In a milestone for multimessenger astronomy, scientists have directly detected gravitational waves — ripples in space-time — in addition to light from the spectacular collision of two neutron stars. This marks the first time that astronomers have observed both gravitational waves and light (electromagnetic radiation) from the same event, thanks to a global collaborative effort and the quick reactions of observatories around the world. The discovery was made on August 17, 2017 using the U.S.-based Laser Interferometer Gravitational-Wave Observatory (LIGO); the Europe-based Virgo detector; and some 70 ground- and space- based observatories.
Neutron stars are the smallest, densest stars known to exist and are formed when massive stars explode in supernovas. As these neutron stars spiraled together, they emitted gravitational waves that were detectable for about 100 seconds; when they collided, a flash of light in the form of gamma rays was emitted and seen on Earth about two seconds after the gravitational waves. In the days and weeks following the smashup, other forms of light, or electromagnetic radiation — including X-ray, ultraviolet, optical, infrared, and radio waves — were detected.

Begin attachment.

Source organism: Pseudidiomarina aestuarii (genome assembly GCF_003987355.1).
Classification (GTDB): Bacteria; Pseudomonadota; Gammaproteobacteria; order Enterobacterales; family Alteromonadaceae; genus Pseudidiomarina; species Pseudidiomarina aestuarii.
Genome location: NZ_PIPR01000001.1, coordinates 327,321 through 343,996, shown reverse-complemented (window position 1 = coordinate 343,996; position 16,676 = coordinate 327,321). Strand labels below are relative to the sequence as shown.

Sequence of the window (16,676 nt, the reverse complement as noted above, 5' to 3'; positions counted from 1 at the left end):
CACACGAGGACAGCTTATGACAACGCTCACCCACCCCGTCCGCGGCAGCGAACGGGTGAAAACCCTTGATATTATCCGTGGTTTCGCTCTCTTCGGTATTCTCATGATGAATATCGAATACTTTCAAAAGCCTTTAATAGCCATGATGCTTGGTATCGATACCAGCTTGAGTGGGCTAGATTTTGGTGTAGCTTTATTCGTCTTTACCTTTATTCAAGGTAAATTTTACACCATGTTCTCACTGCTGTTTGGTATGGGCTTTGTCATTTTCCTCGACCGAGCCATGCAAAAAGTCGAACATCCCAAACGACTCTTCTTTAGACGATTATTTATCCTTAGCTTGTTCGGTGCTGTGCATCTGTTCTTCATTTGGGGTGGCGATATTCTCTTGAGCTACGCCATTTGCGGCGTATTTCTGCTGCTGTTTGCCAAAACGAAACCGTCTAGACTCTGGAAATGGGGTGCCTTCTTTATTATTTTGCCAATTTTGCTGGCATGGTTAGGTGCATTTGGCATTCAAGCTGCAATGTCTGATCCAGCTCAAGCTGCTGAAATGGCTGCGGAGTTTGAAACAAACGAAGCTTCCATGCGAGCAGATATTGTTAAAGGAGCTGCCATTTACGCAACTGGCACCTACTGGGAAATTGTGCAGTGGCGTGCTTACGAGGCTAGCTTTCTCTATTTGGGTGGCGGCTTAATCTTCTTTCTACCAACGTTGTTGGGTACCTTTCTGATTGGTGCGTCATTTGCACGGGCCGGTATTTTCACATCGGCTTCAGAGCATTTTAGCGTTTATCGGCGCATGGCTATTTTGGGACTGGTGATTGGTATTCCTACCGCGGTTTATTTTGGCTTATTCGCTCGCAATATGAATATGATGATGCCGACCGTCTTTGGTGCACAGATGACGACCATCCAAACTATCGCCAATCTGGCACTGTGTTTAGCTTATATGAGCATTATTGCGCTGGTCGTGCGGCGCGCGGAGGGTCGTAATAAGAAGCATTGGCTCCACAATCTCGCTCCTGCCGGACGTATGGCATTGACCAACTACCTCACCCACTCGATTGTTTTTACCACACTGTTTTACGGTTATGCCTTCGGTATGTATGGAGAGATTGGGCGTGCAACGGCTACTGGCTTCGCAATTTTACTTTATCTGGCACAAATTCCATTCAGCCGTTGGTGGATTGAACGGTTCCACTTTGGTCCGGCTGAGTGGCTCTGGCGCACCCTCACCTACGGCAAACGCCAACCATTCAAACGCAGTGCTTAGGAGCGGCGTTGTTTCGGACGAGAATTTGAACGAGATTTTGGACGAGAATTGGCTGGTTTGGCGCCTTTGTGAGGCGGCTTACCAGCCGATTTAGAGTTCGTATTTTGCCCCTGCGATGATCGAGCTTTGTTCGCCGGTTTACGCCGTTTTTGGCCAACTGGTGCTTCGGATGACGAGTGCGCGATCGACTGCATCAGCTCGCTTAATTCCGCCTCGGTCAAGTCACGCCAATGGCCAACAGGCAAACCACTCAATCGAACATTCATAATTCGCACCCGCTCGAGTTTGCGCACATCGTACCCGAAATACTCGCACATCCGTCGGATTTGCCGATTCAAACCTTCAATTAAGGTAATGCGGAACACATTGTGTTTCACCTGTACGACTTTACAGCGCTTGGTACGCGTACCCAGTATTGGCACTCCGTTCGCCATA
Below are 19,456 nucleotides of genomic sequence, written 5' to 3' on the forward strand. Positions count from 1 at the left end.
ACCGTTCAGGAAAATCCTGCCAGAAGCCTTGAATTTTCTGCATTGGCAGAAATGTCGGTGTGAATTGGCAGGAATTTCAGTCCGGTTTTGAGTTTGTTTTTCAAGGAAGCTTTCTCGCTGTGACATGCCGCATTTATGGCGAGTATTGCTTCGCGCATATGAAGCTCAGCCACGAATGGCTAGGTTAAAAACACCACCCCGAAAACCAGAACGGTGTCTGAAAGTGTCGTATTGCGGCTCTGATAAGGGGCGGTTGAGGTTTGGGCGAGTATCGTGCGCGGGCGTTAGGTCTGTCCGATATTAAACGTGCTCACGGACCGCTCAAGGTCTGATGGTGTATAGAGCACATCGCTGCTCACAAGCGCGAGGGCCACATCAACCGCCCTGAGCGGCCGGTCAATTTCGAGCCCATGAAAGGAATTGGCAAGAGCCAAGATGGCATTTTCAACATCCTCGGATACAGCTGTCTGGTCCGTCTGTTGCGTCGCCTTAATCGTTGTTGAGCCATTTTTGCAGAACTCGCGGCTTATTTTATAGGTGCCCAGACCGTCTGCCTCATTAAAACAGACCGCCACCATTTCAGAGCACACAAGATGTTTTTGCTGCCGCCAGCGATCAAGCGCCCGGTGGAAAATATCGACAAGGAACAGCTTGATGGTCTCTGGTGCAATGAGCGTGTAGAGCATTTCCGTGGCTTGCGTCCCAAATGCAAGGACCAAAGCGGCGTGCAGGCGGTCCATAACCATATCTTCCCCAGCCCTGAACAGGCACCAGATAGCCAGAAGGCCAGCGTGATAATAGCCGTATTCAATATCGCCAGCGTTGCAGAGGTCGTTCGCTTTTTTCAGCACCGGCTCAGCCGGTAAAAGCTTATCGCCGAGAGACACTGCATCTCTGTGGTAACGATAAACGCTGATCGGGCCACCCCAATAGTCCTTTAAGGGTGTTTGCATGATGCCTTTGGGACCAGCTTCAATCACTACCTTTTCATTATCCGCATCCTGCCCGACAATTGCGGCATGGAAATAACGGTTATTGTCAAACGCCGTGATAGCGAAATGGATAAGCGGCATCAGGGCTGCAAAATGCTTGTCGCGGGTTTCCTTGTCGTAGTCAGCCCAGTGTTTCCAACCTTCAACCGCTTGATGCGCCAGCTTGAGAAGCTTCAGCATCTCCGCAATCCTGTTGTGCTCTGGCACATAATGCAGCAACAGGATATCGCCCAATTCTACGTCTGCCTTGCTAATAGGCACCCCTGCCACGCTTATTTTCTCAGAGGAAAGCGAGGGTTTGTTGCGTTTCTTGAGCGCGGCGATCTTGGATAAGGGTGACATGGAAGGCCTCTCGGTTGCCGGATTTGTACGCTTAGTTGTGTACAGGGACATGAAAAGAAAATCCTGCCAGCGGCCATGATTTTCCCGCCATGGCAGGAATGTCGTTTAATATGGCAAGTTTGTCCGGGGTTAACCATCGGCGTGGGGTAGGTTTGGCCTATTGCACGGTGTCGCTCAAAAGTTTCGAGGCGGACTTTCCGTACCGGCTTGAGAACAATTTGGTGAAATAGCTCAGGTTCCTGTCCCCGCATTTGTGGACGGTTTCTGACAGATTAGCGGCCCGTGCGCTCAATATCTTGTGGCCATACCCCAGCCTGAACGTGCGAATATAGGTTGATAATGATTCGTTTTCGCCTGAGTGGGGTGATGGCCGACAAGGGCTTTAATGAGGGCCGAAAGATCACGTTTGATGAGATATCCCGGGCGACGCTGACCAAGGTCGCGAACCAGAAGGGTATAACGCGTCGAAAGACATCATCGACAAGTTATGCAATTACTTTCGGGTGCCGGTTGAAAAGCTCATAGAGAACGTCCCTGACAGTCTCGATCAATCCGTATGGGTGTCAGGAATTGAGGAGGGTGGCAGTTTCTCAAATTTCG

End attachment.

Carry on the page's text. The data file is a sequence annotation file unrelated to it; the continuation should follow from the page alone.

The observations have given astronomers an unprecedented opportunity to probe a collision of two neutron stars. For example, observations made by the U.S. Gemini Observatory, the European Very Large Telescope, and the Hubble Space Telescope reveal signatures of recently synthesized material, including gold and platinum, solving a decades-long mystery of where about half of all elements heavier than iron are produced.
The LIGO-Virgo results are published today in the journal Physical Review Letters; additional papers from the LIGO and Virgo collaborations and the astronomical community have been either submitted or accepted for publication in various journals.
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